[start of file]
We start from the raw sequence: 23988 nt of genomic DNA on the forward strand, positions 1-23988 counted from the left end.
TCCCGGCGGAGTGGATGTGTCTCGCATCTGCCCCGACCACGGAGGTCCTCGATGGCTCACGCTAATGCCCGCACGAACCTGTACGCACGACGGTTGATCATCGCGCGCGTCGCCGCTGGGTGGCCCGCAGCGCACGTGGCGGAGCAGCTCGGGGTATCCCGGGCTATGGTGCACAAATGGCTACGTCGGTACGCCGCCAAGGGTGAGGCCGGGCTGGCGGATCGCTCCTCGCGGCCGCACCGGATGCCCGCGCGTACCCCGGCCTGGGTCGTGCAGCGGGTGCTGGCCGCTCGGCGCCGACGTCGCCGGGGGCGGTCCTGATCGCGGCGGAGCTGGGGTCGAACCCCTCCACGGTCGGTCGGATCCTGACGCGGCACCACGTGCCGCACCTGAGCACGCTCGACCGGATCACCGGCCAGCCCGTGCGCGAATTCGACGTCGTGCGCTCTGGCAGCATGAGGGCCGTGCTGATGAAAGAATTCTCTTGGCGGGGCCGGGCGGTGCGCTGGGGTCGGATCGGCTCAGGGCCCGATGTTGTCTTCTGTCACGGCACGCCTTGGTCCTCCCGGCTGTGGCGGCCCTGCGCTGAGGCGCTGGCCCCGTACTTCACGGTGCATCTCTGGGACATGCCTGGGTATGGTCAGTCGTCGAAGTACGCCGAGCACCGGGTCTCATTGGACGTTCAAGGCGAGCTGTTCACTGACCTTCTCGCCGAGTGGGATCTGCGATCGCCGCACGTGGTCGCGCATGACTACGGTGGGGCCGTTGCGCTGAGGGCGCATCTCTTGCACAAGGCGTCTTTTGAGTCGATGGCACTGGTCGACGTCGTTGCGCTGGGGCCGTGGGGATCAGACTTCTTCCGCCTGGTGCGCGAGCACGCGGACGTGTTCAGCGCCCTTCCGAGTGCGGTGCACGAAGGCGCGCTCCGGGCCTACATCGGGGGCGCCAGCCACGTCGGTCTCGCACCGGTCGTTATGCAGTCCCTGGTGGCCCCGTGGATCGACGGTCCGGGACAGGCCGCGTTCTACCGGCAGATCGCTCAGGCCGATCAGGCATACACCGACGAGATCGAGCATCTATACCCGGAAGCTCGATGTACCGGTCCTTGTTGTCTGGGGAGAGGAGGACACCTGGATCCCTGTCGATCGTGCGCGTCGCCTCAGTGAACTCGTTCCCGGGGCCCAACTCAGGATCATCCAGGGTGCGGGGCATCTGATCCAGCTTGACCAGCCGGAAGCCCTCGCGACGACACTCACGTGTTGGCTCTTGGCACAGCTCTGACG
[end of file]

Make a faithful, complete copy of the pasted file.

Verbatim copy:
We start from the raw sequence: 23988 nt of genomic DNA on the forward strand, positions 1-23988 counted from the left end.
TCCCGGCGGAGTGGATGTGTCTCGCATCTGCCCCGACCACGGAGGTCCTCGATGGCTCACGCTAATGCCCGCACGAACCTGTACGCACGACGGTTGATCATCGCGCGCGTCGCCGCTGGGTGGCCCGCAGCGCACGTGGCGGAGCAGCTCGGGGTATCCCGGGCTATGGTGCACAAATGGCTACGTCGGTACGCCGCCAAGGGTGAGGCCGGGCTGGCGGATCGCTCCTCGCGGCCGCACCGGATGCCCGCGCGTACCCCGGCCTGGGTCGTGCAGCGGGTGCTGGCCGCTCGGCGCCGACGTCGCCGGGGGCGGTCCTGATCGCGGCGGAGCTGGGGTCGAACCCCTCCACGGTCGGTCGGATCCTGACGCGGCACCACGTGCCGCACCTGAGCACGCTCGACCGGATCACCGGCCAGCCCGTGCGCGAATTCGACGTCGTGCGCTCTGGCAGCATGAGGGCCGTGCTGATGAAAGAATTCTCTTGGCGGGGCCGGGCGGTGCGCTGGGGTCGGATCGGCTCAGGGCCCGATGTTGTCTTCTGTCACGGCACGCCTTGGTCCTCCCGGCTGTGGCGGCCCTGCGCTGAGGCGCTGGCCCCGTACTTCACGGTGCATCTCTGGGACATGCCTGGGTATGGTCAGTCGTCGAAGTACGCCGAGCACCGGGTCTCATTGGACGTTCAAGGCGAGCTGTTCACTGACCTTCTCGCCGAGTGGGATCTGCGATCGCCGCACGTGGTCGCGCATGACTACGGTGGGGCCGTTGCGCTGAGGGCGCATCTCTTGCACAAGGCGTCTTTTGAGTCGATGGCACTGGTCGACGTCGTTGCGCTGGGGCCGTGGGGATCAGACTTCTTCCGCCTGGTGCGCGAGCACGCGGACGTGTTCAGCGCCCTTCCGAGTGCGGTGCACGAAGGCGCGCTCCGGGCCTACATCGGGGGCGCCAGCCACGTCGGTCTCGCACCGGTCGTTATGCAGTCCCTGGTGGCCCCGTGGATCGACGGTCCGGGACAGGCCGCGTTCTACCGGCAGATCGCTCAGGCCGATCAGGCATACACCGACGAGATCGAGCATCTATACCCGGAAGCTCGATGTACCGGTCCTTGTTGTCTGGGGAGAGGAGGACACCTGGATCCCTGTCGATCGTGCGCGTCGCCTCAGTGAACTCGTTCCCGGGGCCCAACTCAGGATCATCCAGGGTGCGGGGCATCTGATCCAGCTTGACCAGCCGGAAGCCCTCGCGACGACACTCACGTGTTGGCTCTTGGCACAGCTCTGACG